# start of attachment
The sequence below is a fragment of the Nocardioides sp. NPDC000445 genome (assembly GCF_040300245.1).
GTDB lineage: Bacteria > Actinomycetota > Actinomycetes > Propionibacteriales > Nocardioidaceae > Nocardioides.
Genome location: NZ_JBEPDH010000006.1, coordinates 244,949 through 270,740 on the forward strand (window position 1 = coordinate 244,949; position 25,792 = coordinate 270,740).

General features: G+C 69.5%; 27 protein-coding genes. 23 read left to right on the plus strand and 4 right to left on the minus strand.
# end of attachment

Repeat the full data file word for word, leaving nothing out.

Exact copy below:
The sequence below is a fragment of the Nocardioides sp. NPDC000445 genome (assembly GCF_040300245.1).
GTDB lineage: Bacteria > Actinomycetota > Actinomycetes > Propionibacteriales > Nocardioidaceae > Nocardioides.
Genome location: NZ_JBEPDH010000006.1, coordinates 244,949 through 270,740 on the forward strand (window position 1 = coordinate 244,949; position 25,792 = coordinate 270,740).

General features: G+C 69.5%; 27 protein-coding genes. 23 read left to right on the plus strand and 4 right to left on the minus strand.